Second quarter earnings season is coming to a close. And it was dominated by positive surprises.
According to FactSet, both the number of companies that reported positive earnings surprises, and the magnitude of those surprises was above 10-year averages.
Yet, the average share price performance of these expectations beating companies was negative. They looked at a four-day window around earnings, and found these companies had the largest average negative price reaction since 2011.
And the broader market performance corroborates it. Since JP Morgan kicked off the earnings season about a month ago, with record revenue and record earnings, the S&P 500 is virtually unchanged.
So, better earnings haven't provided much fuel for stocks, nor has the better-than-expected economic output from the second quarter, nor have the expectations of the end of a tightening cycle.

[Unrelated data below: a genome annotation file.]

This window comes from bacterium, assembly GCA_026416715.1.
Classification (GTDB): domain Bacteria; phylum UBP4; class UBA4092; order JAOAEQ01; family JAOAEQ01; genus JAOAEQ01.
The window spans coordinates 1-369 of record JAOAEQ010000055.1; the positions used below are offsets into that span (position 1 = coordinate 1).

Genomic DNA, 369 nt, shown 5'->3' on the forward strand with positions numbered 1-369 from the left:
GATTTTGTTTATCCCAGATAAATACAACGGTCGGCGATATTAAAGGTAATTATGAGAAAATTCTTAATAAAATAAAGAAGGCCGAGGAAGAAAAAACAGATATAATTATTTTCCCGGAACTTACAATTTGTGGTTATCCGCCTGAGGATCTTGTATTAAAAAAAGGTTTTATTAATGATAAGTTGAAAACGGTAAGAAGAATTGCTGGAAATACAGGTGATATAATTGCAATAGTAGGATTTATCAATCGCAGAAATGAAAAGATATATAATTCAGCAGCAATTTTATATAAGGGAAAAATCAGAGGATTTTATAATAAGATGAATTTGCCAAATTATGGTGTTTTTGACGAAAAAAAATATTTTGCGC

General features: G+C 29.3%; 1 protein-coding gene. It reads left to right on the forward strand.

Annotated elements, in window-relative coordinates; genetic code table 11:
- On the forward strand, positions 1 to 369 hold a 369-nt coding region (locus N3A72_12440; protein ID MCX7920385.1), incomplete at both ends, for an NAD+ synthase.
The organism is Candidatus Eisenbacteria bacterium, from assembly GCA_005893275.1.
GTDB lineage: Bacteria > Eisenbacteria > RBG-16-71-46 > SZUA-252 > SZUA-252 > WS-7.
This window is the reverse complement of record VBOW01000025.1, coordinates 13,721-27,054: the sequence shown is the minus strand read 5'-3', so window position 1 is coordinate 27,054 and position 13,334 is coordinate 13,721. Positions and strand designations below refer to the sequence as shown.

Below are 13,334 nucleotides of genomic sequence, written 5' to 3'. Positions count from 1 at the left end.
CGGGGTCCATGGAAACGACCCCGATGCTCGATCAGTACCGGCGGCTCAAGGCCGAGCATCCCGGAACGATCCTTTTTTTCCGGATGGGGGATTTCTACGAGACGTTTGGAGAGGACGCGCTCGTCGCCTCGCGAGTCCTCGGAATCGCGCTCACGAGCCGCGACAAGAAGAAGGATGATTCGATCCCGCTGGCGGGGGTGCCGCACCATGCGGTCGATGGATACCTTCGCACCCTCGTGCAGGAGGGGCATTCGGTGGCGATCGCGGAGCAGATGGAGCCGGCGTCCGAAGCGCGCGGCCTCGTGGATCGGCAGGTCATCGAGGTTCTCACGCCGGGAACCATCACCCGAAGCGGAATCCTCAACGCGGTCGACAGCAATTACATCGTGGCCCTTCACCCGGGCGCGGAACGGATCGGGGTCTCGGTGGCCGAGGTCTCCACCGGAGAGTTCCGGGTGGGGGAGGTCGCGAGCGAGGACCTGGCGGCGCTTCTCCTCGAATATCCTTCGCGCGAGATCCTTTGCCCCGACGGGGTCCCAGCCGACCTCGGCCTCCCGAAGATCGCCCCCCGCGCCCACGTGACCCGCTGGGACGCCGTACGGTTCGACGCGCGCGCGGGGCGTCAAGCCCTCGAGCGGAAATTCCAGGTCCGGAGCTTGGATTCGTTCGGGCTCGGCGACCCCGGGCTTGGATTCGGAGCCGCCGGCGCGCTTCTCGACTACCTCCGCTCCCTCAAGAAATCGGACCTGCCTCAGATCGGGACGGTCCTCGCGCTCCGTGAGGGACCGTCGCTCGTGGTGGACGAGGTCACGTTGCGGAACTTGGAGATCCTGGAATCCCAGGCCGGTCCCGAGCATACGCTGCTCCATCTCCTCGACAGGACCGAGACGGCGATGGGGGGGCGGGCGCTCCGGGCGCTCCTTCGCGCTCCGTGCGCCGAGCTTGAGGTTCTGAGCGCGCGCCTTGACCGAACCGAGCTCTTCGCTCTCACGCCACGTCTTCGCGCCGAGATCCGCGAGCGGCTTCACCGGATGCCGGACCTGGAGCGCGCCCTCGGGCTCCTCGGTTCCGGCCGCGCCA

With that, if the positive catalysts haven't taken stocks to new highs, it tends to make the markets move vulnerable to a negative catalyst.
On that note, we have negative catalyst candidates: 1) the 10-year yield continues to hover above 4%, which has been the danger zone for global financial stability, and 2) we have inflation data this week, across the globe.
With rising oil prices, we know the headline inflation number will be moving higher, for the first time in a while. As you can see in the chart, this will break the trend of twelve consecutive months of declining year-over-year inflation (since its peak).
Although the core (ex-food and energy) rate is expected to continue stepping lower, the break of the decline in the headline trend could be enough of a negative catalyst to induce some selling in stocks.
But any dips should be shallow, as there would be many welcoming the opportunity to buy a dip.